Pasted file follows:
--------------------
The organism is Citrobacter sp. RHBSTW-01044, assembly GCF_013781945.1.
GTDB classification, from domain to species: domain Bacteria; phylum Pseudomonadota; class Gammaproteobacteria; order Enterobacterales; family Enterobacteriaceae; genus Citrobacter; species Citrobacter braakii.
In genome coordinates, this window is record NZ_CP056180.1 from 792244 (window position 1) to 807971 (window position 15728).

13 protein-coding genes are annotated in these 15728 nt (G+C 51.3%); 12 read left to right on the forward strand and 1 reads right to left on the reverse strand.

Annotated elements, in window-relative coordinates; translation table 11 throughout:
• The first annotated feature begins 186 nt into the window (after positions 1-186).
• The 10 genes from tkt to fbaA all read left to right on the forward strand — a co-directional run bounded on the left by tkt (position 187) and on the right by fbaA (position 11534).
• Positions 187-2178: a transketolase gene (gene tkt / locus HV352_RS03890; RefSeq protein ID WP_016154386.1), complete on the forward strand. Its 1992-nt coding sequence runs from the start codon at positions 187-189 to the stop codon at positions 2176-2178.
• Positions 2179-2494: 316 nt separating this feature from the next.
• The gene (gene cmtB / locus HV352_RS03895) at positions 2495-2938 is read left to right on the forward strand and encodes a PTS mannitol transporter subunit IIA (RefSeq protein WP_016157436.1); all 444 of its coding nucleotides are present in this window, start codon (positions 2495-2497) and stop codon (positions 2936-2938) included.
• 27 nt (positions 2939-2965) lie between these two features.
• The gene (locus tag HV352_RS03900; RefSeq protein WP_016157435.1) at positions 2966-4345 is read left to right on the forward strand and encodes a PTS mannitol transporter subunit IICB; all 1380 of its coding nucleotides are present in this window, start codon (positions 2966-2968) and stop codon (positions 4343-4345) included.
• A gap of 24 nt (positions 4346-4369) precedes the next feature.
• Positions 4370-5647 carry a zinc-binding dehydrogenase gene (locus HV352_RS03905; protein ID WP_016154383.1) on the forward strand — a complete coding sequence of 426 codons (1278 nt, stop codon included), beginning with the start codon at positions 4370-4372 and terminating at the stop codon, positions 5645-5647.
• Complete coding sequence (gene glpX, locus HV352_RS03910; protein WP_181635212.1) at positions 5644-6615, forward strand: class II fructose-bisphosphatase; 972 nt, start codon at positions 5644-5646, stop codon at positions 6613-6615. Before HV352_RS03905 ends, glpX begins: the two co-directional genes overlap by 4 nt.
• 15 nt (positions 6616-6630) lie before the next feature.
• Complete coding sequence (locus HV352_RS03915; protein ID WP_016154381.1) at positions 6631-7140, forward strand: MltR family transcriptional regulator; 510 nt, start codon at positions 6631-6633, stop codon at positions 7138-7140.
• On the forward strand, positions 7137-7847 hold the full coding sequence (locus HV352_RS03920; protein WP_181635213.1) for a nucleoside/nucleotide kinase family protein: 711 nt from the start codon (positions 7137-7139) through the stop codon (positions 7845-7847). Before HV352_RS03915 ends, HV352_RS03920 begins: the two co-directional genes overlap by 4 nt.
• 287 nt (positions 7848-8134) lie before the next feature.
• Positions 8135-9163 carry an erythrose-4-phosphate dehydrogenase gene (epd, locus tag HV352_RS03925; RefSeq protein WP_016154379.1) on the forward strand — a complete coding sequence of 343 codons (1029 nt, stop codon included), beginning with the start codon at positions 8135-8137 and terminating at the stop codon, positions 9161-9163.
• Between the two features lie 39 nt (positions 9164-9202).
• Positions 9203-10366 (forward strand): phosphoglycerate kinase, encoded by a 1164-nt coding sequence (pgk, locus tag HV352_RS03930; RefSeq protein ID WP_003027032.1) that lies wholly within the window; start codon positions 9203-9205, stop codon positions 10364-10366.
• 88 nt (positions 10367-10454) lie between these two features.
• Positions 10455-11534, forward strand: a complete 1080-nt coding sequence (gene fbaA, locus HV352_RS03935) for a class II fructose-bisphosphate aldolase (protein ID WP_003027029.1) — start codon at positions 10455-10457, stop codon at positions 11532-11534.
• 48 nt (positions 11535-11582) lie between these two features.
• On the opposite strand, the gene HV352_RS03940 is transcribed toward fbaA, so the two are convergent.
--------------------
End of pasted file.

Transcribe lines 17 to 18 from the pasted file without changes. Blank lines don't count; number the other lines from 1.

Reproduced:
• Complete coding sequence (locus HV352_RS03915; protein ID WP_016154381.1) at positions 6631-7140, forward strand: MltR family transcriptional regulator; 510 nt, start codon at positions 6631-6633, stop codon at positions 7138-7140.
• On the forward strand, positions 7137-7847 hold the full coding sequence (locus HV352_RS03920; protein WP_181635213.1) for a nucleoside/nucleotide kinase family protein: 711 nt from the start codon (positions 7137-7139) through the stop codon (positions 7845-7847). Before HV352_RS03915 ends, HV352_RS03920 begins: the two co-directional genes overlap by 4 nt.